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WORD, construction. One or more syllables which when united convey an idea a single part of speech.
     2. Words are to be understood in a proper or figurative sense, and they are used both ways in law. They are also used in a technical sense. It is a general rule that contracts and wills shall be construed as the parties understood them; every person, however, is presumed to understand the force of the words be uses, and therefore technical words must be taken according to their legal import, even in wills, unless the testator manifests a clear intention to the contrary. 1 Bro. C. C. 33; 3 Bro. C. C. 234; 5 Ves. 401 8 Ves. 306.
     3. Every one is required to use words in the sense they are generally understood, for, as speech has been given to man to be a sign of his thoughts, for the purpose of communicating them to others, he is bound in treating with them, to use such words or signs in the sense sanctioned by usage, that is, in the sense in which they themselves understand them, or else he deceives them. Heinnec. Praelect. in Puffendorff, lib. 1, cap. 17, Sec. 2 Heinnec. de Jure Nat. lib. 1, Sec. 197; Wolff, lust. Jur. Nat. Sec. 7981.
     4. Formerly, indeed, in cases of slander, the defamatory words received the mildest interpretation of which they were susceptible, and some ludicrous decisions were the consequence. It was gravely decided, that to say of a merchant, "he is a base broken rascal, has broken twice, and I will make him break a third time," that no action could be maintained, because it might be intended that he had a hernia: ne poet dar porter action, car poet estre intend de burstness de belly. Latch, 104. But now they are understood in their usual signification. Comb. 37; Ham. N. P. 282. Vide Bouv. Inst. Index, h.t.; Construction; Interpretation.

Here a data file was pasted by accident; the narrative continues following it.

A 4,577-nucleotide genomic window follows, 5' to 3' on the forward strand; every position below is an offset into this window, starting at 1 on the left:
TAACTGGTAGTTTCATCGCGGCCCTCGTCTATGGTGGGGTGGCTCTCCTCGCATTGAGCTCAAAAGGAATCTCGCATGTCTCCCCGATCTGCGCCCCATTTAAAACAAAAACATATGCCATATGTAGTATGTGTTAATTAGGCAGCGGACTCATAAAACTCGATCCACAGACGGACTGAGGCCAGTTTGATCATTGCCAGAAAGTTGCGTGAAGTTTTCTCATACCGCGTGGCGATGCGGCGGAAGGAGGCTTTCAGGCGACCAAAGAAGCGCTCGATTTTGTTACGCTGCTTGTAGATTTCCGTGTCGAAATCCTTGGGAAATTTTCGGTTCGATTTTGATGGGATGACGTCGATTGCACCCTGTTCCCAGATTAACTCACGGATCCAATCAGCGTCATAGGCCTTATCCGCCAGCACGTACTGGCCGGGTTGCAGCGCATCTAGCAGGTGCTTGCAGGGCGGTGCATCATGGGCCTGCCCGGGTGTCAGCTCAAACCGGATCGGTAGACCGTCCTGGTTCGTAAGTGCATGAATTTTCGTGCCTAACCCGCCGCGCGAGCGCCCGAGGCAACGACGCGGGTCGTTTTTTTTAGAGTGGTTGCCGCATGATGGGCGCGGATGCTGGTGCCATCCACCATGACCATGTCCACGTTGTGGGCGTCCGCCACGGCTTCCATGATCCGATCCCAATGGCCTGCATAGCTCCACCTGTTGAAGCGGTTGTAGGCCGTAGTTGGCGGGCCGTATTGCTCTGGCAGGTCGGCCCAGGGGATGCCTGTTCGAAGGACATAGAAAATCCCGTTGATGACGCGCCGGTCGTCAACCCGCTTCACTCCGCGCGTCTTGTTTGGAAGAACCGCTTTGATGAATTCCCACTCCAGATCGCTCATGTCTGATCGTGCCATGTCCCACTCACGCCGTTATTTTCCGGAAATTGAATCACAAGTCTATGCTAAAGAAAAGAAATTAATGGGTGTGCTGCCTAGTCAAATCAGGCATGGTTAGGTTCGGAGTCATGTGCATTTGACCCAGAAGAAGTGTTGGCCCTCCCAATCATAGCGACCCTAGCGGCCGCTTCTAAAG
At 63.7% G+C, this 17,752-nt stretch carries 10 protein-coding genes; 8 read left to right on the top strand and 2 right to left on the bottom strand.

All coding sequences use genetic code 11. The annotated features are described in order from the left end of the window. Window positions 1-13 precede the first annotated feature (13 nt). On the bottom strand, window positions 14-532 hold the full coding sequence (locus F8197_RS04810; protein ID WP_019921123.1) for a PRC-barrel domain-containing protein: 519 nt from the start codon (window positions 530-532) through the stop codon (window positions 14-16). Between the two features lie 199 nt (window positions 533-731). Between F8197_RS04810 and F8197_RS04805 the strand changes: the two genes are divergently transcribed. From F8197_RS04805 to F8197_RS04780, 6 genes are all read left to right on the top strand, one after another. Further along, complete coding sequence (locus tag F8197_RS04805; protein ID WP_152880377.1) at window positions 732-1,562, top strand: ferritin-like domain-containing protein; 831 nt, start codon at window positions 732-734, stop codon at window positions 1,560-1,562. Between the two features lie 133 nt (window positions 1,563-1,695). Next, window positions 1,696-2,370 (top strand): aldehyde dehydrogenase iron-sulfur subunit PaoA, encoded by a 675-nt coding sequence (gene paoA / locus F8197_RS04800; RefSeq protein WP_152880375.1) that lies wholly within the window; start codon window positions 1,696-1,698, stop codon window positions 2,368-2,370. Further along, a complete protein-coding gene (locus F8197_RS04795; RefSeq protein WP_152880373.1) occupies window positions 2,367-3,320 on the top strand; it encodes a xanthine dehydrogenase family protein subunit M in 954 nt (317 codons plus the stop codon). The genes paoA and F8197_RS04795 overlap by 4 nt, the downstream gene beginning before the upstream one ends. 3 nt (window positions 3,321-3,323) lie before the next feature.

A Law Dictionary, Adapted to the Constitution and Laws of the United States. By John Bouvier. Published 1856.
References in periodicals archive ?
When the class began, wordlessly, he picked up a very large and empty mayonnaise jar and proceeded to fill it with golf balls.
AN ENGLISH historian- writer introduced a Nobel Prize- winning South African writer of Dutch origin, now an Australian citizen, at the Jaipur festival -- and ensured that a gathering of primarily chatty Indian listeners sat ( or stood) wordlessly through 45 sublime minutes.
Her proclamation of the gospel wordlessly restores her to the community.
The stories are told wordlessly through the author's illustrations, exquisite collages constructed layer by layer on a wooden baseboard from many rich textures including sand, vegetation and fabric.
She held the wine glass near her face as she circled the room, wordlessly inspecting the landscape, my sketchbook open at the table, the hummingbird studies drying along the wall, glancing at the disarray of my bed.
For an artist who has been playing wordlessly at weddings, the Holiday Market and other ambient gigs, it seems surprising that it took 20 years before he recorded a wordless album.
Together the strangers process (often wordlessly) the complexity of life's troubles and their own shifting romances.
I hid my tears taking joy in your crystal clear face and your joy and laughter,I dared not tell you all that my heart holds in store,C*.about all the battlesC*the victories and the losses..but with your probing mind you knewC*.reading the lines on my face and wordlessly giving comfort as you wiped my forhead;
All this is communicated wordlessly, using a tremendously economical choreographic style and a superb score by Terry Davies that ranges from pulsating techno beats to classical piano arrangements.
" My shipmate grabbed my arm, pointing wordlessly at Ford Island Naval Air Station, in flames.
Or rather, the concerns themselves are wordlessly sanctified.